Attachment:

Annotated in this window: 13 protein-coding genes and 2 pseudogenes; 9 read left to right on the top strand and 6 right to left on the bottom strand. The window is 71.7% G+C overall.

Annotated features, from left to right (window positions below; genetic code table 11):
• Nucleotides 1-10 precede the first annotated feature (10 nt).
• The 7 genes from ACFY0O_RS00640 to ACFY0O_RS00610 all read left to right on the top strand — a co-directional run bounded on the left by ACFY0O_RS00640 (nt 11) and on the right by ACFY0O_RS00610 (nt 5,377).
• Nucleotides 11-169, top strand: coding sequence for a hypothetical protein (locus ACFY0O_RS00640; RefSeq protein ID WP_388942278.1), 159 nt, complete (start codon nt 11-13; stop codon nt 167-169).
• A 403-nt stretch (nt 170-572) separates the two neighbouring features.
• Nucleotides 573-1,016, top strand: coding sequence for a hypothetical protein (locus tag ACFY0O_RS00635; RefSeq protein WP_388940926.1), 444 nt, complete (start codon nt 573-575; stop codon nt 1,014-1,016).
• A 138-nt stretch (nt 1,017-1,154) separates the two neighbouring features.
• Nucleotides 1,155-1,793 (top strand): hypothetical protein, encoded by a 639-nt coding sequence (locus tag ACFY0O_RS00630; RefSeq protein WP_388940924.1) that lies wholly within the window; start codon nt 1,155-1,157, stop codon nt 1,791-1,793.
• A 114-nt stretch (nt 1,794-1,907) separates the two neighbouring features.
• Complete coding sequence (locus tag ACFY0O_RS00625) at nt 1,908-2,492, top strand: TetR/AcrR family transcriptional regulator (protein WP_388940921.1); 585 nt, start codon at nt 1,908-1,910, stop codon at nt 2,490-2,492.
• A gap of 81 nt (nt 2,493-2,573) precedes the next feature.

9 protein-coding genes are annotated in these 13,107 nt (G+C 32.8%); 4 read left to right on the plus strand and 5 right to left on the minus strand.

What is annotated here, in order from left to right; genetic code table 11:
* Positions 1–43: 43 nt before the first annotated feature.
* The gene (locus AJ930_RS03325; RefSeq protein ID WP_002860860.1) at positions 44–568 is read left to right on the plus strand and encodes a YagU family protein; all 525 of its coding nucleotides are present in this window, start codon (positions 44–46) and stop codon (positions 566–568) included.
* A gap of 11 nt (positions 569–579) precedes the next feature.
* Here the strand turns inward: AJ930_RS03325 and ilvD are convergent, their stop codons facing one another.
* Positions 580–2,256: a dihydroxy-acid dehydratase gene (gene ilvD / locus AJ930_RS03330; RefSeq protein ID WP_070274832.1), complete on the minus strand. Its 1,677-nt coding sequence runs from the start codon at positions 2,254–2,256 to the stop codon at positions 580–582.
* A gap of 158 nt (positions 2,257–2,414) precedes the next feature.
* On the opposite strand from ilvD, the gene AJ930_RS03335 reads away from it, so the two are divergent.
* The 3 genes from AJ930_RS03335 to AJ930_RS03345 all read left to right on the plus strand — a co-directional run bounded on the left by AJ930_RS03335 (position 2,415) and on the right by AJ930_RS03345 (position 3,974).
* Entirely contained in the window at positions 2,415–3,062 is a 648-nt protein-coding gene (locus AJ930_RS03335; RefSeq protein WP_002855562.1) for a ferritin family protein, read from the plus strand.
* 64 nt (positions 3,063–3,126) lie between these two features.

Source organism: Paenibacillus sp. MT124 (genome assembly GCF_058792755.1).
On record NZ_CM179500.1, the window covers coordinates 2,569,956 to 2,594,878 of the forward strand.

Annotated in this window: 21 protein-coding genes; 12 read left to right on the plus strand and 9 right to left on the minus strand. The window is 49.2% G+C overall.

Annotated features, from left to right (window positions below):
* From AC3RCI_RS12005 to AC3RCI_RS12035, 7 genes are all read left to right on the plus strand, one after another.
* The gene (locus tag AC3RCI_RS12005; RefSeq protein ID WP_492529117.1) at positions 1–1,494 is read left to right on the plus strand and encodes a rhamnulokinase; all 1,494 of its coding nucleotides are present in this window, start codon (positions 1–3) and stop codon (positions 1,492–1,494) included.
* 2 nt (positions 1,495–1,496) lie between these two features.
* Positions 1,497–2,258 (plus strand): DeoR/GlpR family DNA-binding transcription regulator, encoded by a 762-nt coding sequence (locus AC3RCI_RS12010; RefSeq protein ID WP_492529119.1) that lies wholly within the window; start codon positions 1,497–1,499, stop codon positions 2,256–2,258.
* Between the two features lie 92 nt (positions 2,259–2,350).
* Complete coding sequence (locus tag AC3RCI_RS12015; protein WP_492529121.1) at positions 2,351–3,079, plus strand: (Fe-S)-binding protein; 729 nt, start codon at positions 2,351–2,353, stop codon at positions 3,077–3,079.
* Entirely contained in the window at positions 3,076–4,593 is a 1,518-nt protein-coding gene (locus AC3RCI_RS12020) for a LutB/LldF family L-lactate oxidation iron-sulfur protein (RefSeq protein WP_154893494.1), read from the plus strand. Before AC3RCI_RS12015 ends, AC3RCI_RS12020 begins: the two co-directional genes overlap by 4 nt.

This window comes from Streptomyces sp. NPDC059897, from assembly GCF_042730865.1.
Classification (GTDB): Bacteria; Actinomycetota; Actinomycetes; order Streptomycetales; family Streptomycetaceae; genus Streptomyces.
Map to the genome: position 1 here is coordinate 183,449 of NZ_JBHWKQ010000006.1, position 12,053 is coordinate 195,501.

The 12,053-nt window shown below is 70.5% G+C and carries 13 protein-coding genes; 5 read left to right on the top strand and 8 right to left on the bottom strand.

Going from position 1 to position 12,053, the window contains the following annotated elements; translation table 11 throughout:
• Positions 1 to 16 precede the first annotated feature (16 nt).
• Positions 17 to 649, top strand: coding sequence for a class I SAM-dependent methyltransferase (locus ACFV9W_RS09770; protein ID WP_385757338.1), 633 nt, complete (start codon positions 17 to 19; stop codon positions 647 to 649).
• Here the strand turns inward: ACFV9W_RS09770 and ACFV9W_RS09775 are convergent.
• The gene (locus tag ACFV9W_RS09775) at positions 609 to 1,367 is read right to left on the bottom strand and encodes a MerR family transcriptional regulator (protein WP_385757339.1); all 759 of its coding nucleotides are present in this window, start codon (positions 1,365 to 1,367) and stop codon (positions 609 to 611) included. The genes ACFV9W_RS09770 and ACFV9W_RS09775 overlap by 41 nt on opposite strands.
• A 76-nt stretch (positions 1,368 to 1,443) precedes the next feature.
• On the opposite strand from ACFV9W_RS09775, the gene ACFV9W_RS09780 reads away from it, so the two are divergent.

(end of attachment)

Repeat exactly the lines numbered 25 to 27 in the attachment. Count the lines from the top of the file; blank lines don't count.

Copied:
Source organism: Paenibacillus sp. MT124 (genome assembly GCF_058792755.1).
On record NZ_CM179500.1, the window covers coordinates 2,569,956 to 2,594,878 of the forward strand.

Annotated in this window: 21 protein-coding genes; 12 read left to right on the plus strand and 9 right to left on the minus strand. The window is 49.2% G+C overall.